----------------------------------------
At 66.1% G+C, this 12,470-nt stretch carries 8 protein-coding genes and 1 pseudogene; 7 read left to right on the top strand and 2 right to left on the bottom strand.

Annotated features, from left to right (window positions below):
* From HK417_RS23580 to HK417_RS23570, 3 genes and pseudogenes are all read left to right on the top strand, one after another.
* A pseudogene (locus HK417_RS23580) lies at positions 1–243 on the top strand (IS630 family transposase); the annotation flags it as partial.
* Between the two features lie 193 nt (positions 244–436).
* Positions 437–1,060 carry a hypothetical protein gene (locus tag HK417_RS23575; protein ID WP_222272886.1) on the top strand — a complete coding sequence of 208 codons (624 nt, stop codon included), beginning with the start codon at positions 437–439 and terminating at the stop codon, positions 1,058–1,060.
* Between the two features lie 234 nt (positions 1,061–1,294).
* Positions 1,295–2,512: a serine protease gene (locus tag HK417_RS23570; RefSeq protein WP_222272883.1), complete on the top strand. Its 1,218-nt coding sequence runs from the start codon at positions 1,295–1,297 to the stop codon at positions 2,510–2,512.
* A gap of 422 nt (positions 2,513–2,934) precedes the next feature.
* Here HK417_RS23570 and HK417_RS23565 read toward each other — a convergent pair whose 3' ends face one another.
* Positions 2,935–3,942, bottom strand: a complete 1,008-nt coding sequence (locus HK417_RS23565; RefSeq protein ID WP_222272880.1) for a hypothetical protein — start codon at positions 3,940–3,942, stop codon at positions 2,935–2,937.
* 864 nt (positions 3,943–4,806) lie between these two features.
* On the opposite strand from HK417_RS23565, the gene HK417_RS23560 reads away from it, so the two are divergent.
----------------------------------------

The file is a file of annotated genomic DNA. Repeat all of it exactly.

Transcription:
At 66.1% G+C, this 12,470-nt stretch carries 8 protein-coding genes and 1 pseudogene; 7 read left to right on the top strand and 2 right to left on the bottom strand.

Annotated features, from left to right (window positions below):
* From HK417_RS23580 to HK417_RS23570, 3 genes and pseudogenes are all read left to right on the top strand, one after another.
* A pseudogene (locus HK417_RS23580) lies at positions 1–243 on the top strand (IS630 family transposase); the annotation flags it as partial.
* Between the two features lie 193 nt (positions 244–436).
* Positions 437–1,060 carry a hypothetical protein gene (locus tag HK417_RS23575; protein ID WP_222272886.1) on the top strand — a complete coding sequence of 208 codons (624 nt, stop codon included), beginning with the start codon at positions 437–439 and terminating at the stop codon, positions 1,058–1,060.
* Between the two features lie 234 nt (positions 1,061–1,294).
* Positions 1,295–2,512: a serine protease gene (locus tag HK417_RS23570; RefSeq protein WP_222272883.1), complete on the top strand. Its 1,218-nt coding sequence runs from the start codon at positions 1,295–1,297 to the stop codon at positions 2,510–2,512.
* A gap of 422 nt (positions 2,513–2,934) precedes the next feature.
* Here HK417_RS23570 and HK417_RS23565 read toward each other — a convergent pair whose 3' ends face one another.
* Positions 2,935–3,942, bottom strand: a complete 1,008-nt coding sequence (locus HK417_RS23565; RefSeq protein ID WP_222272880.1) for a hypothetical protein — start codon at positions 3,940–3,942, stop codon at positions 2,935–2,937.
* 864 nt (positions 3,943–4,806) lie between these two features.
* On the opposite strand from HK417_RS23565, the gene HK417_RS23560 reads away from it, so the two are divergent.